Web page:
“Of the 15 positions we have opened in the past six weeks, we have filled six,” said CEO David Altschuler.
Altschuler said he understands unemployment benefits are necessary to help workers who lose their jobs through no fault of their own.
“Those with legitimate claims should continue to enjoy the benefits,” he said.
But he believes that the state should do more to empower beneficiaries.
“Those who defraud the system should be found and the benefits reduced or eliminated,” he said.
Earlier this month, the State Department of Labor and Chief State Attorney Richard Colangelo announced the reinstatement of a unemployment fraud prosecution unit in Colangelo’s office.
As of March 2020, Connecticut has processed more than 1.5 million unemployment claims and paid more than $ 8 billion in state and federal benefits.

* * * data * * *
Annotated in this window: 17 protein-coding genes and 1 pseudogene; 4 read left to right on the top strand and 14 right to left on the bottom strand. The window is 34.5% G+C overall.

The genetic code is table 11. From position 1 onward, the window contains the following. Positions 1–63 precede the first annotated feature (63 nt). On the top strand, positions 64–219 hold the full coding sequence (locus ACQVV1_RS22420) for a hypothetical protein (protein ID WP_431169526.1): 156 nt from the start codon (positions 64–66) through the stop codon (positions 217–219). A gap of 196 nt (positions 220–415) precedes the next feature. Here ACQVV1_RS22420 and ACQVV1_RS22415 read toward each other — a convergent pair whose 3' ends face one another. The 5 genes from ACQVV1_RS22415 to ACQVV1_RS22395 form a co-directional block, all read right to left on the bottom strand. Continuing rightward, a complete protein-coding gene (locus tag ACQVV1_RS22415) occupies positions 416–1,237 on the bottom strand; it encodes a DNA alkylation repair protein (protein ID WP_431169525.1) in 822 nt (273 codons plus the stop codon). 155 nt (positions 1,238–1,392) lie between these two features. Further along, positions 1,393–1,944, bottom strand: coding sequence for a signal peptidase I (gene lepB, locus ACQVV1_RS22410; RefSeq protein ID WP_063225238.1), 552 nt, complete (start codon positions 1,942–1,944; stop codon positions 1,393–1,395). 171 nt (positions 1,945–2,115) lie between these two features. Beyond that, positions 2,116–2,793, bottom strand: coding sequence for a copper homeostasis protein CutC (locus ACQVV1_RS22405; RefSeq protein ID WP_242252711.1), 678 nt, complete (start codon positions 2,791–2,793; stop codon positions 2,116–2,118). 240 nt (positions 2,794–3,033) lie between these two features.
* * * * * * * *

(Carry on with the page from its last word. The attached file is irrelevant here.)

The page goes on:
DOL officials say they have identified and arrested at least 150,000 false claims during this period, alone receiving 20,000 fraudulent claims in just days in March.
Diane Nadeau, of the Windham Area Chamber of Commerce, said workers who typically earn less than $ 20 an hour enjoy enhanced benefits and choose not to return to work.
“The businesses with the most problems are restaurants, contractors for laborers, retail stores, NACs, cleaning and maintenance jobs – mostly service-oriented,” she said.
Supply chain issues are slowing hiring for some employers, Nadeau said, but not in the service sector.
“Supply chain issues are of more concern to contractors who are waiting for special orders – appliances, lumber, concrete, plywood, vinyl siding and some gutter and roofing materials – to be in stock,” she said. .